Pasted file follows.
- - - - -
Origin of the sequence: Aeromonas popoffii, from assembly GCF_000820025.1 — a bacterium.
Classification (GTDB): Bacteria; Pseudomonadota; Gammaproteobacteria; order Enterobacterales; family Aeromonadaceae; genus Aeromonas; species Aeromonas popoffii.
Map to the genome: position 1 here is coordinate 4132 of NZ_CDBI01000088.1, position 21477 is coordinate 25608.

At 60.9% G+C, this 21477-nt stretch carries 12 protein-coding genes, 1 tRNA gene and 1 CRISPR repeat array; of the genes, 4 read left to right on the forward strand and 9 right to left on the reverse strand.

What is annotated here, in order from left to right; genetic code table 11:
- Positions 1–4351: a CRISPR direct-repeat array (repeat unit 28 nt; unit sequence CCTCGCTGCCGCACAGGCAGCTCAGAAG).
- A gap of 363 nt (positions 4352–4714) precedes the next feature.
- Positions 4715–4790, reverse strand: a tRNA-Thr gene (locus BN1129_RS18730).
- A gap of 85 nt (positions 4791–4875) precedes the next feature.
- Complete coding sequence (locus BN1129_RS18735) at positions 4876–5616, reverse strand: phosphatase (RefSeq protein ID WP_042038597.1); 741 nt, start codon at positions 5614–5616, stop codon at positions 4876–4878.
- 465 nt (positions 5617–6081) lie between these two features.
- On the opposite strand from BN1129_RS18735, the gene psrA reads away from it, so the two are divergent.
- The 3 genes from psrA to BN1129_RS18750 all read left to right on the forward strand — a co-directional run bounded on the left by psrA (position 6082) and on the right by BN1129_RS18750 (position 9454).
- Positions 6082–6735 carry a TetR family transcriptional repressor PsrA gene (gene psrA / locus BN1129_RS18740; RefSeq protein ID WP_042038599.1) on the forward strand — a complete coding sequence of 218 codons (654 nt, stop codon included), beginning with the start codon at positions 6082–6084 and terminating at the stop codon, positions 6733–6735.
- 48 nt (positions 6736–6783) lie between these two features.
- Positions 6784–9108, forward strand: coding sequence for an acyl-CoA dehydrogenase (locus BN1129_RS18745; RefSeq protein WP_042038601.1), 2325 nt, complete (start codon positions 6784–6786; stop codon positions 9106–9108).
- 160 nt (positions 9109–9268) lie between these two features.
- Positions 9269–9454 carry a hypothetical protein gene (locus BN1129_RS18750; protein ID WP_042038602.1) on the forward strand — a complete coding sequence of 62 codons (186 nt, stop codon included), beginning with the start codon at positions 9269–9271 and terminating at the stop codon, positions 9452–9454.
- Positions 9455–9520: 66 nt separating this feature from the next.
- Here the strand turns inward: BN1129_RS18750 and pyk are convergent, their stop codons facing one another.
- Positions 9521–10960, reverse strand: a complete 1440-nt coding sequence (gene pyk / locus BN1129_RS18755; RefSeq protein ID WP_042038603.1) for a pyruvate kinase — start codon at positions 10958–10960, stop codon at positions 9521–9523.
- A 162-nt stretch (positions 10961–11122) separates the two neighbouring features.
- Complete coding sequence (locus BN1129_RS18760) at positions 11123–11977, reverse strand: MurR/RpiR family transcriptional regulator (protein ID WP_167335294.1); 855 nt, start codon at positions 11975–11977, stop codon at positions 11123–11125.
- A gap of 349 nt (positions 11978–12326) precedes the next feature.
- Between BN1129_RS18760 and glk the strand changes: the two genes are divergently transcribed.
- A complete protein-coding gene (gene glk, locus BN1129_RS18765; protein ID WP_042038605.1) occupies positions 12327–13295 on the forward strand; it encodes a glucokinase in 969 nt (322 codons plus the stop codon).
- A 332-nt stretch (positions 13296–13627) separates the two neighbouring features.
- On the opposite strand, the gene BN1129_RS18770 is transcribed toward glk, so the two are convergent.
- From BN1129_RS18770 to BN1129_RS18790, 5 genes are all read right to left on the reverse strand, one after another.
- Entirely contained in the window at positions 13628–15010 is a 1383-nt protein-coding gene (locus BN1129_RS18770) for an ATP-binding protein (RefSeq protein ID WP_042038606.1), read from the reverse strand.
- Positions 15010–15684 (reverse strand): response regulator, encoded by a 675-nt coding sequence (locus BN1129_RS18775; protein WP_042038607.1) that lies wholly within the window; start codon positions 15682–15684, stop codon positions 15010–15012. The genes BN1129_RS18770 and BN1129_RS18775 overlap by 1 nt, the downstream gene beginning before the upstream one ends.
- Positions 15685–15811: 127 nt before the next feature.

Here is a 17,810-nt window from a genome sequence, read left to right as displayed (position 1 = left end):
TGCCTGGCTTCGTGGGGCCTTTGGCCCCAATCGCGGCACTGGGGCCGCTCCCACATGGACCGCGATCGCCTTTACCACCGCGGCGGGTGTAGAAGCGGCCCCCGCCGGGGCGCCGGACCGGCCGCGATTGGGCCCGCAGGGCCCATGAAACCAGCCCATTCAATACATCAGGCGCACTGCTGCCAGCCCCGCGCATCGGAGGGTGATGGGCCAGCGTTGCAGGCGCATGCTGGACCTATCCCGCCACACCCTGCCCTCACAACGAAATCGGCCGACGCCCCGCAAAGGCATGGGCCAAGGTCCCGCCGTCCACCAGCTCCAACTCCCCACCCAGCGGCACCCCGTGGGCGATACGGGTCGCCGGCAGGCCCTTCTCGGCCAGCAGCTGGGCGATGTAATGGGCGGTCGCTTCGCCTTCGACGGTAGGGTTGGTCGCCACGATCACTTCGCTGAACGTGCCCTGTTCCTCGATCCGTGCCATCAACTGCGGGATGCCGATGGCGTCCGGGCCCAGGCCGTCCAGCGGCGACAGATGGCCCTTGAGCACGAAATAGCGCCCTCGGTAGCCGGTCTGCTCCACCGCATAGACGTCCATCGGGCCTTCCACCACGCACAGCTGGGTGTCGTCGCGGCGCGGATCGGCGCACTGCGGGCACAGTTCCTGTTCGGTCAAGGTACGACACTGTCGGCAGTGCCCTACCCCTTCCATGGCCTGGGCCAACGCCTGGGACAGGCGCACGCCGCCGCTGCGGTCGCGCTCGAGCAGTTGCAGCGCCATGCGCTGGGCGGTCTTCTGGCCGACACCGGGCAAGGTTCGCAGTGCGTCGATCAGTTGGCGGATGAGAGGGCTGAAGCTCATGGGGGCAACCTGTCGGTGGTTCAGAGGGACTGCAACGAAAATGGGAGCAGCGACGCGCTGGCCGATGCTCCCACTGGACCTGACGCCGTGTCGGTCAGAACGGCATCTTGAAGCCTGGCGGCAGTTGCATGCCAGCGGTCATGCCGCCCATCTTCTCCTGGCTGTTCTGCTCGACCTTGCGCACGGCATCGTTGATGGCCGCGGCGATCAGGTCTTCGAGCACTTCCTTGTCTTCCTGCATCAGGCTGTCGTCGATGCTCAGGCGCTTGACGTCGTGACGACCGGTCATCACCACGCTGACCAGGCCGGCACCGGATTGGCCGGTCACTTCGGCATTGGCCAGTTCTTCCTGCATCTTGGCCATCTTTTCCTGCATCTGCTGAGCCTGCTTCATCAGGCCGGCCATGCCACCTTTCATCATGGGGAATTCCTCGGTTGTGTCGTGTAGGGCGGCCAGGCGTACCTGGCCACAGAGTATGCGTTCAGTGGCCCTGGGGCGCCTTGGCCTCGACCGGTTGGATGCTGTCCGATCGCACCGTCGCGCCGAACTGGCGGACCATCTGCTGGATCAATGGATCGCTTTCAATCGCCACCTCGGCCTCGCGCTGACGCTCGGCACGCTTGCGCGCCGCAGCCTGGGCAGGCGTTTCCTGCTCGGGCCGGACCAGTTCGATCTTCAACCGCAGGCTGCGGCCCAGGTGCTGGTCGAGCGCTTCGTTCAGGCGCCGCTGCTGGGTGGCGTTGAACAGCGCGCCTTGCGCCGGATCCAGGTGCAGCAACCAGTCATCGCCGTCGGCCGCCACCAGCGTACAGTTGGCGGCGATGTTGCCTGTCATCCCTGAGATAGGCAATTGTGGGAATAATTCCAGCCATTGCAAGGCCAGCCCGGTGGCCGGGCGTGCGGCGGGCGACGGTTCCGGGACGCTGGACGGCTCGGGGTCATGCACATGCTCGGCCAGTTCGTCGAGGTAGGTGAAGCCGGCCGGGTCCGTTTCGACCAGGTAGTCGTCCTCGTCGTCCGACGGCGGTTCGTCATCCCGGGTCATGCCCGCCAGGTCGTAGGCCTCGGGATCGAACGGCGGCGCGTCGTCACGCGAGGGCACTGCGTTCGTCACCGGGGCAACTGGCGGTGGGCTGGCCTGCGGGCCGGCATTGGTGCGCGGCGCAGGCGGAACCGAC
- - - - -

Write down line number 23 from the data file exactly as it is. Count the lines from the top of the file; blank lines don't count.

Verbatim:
- Complete coding sequence (locus BN1129_RS18760) at positions 11123–11977, reverse strand: MurR/RpiR family transcriptional regulator (protein ID WP_167335294.1); 855 nt, start codon at positions 11975–11977, stop codon at positions 11123–11125.